Terri Waters Gallery Blog

Mountain Scents - The Holly and The Ivy

Mountain Scents - The Holly and The Ivy
The images and symbols in the English carol "The Holly and The Ivy" are older than Christmas itself and have been expressed in countless ways. In the southern mountains, two hollies are worthy of mention, both famous for their roles in celebrations. The evergreen holly (Ilex opaca), so-called for obvious reasons although not unique in this regard, has its bright red berries hanging in clusters on stems perhaps an inch or so long. The terminal growth of twigs with berries are used throughout its range (New England to Florida, west to Oklahoma) as Christmas decorations - in wreaths, on mantles, hanging from door knockers, in centerpieces for the dinner table, to cover the base of the Christmas tree -- not only for their beauty, but because the fresh quality will last for some weeks without water.

Smokies Wildlife - Owls: Creatures of the Night

Smokies Wildlife - Owls: Creatures of the Night
 Painting - "Barred Owl" - Terri Waters        The last rays of sunlight filter softly across the mountains, colors of rose and burnished gold agai...

Reaching Out... Touching Life... Autumn

Reaching Out... Touching Life... Autumn
     There is no darkness quite like the darkness of the mountains. In the autumn daytime, the Smokies are alive with the brightness of reds and golds and oranges and mixtures of colors in-between. And then there is night.

Pioneer Lifeways - Antique Scents

Pioneer Lifeways - Antique Scents
Potpourri should be pretty to the eye as well as the nose, so the maker ought to choose the most colorful of flower petals. For a wild potpourri, consider wild roses, sweet purple clover blooms, Queen Anne's lace, butterfly weed, and iron weed. Tame roses can be used as well.

Smokies Wildlife - Monarch On The Wings

Smokies Wildlife - Monarch On The Wings
 Watch the autumn skies for a faraway hint of orange wings, as the last of the migrating monarch make their mystic journey southward, passing through the Smoky Mountains.

Listen to the Mountains ...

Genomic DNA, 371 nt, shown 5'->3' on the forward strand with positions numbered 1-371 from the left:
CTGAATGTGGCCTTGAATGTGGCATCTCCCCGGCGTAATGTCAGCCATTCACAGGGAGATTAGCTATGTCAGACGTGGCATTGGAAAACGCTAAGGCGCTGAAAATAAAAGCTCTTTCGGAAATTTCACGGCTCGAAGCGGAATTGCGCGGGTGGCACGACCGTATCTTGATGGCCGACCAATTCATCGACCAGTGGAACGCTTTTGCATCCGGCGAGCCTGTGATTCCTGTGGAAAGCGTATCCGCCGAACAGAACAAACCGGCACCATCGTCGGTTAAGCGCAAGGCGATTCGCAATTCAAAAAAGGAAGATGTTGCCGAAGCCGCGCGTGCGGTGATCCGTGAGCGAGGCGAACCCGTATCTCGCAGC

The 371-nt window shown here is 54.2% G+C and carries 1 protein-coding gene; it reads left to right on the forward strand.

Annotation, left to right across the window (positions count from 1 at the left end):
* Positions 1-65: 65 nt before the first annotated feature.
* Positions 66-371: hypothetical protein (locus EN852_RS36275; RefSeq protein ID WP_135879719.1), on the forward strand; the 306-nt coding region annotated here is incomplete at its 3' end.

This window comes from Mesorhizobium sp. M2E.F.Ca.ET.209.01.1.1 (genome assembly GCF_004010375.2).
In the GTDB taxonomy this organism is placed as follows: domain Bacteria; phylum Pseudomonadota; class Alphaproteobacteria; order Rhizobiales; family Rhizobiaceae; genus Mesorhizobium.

Listen to the Mountains ...
As the story goes, a certain man once stretched wires tautly between two trees, hoping to hear harp-like music when the wind blew. But he was disappointed. The timbre of the sound was less than beautiful as the gentle breezes caused the strands to vibrate. One day, however, a gigantic storm came raging in and the tumultuous wind whipped the wires furiously. Suddenly, an magnificent melody sprang from the dancing wires.

Smokies Wildlife - White-Tailed Deer

Smokies Wildlife - White-Tailed Deer
     Shyly they wait among the shadows of the trees, chewing patiently on leaves and tender young buds as they watch with silent eyes. The cars come, long lines curving through the Cades Cove valley, and the deer bound away, swift runners across the wide fields.

Early Logging Days

Early Logging Days
       "Nobody does manual labor like we used to do. Not in this day and time. W. B. Townsend, McCormick, and a couple of others (they were all log...

Happy Trails

Happy Trails
     Leaving Cherokee Orchard, we entered a shadowy wooded area known as Roaring Fork. At once we noticed a fall in the temperature, though we continued to stick our heads out the windows to look for wildflowers, particularly the leather leaves of trailing arbutus (which I never managed to see). We stopped for lunch beside a rocky stream, eating our sandwiches as we looked through woodlands that were carpeted with partridge berry and trillium, a few wake robins as well. Our necks craned, as we gazed upward at the pines, giants that dwarfed the rest of the forest. How long they had grown there was something we could not know, without unnecessary speculation, however, we again took up our journey on the narrow road.

Reaching Out... Touching Life... Springtime

Reaching Out... Touching Life... Springtime

It was springtime and the little girl was glad to hear the school bell ring. After all, when you are six years old and live in the Great Smoky Mountains, springtime is more fun outside than it is inside. 

     As she walked home from school, however, she thought about a word her teacher had used a few minutes earlier as she read a story to her students. The word was "courage" and it sounded like such a good word the way the teacher had used it.

Mountain Scents

Mountain Scents
     Painting - "Morning Light at Greenbrier" - Terri Waters      As the Smokies enter into spring, woodlands no longer shiver under winter's dark ...

Smokies Wildlife - Bobcat

Smokies Wildlife - Bobcat
Wide-footed tracks break the smooth snow up the mountainside, and beyond lies a heap of leaves and twisted limbs powered with new snowfall. The tr...